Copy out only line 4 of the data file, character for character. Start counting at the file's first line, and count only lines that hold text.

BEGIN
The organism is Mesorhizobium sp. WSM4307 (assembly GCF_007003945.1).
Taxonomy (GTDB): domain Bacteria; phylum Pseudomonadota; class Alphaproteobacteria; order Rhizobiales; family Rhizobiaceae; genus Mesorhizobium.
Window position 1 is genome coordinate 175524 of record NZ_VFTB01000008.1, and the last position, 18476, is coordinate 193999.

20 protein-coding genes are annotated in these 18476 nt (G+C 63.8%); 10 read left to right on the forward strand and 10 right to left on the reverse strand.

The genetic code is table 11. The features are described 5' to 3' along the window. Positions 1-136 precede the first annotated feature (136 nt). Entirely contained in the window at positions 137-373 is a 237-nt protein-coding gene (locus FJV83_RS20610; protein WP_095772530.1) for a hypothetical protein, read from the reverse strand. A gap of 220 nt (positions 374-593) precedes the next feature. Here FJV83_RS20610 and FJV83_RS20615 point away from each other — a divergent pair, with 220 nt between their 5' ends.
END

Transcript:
20 protein-coding genes are annotated in these 18476 nt (G+C 63.8%); 10 read left to right on the forward strand and 10 right to left on the reverse strand.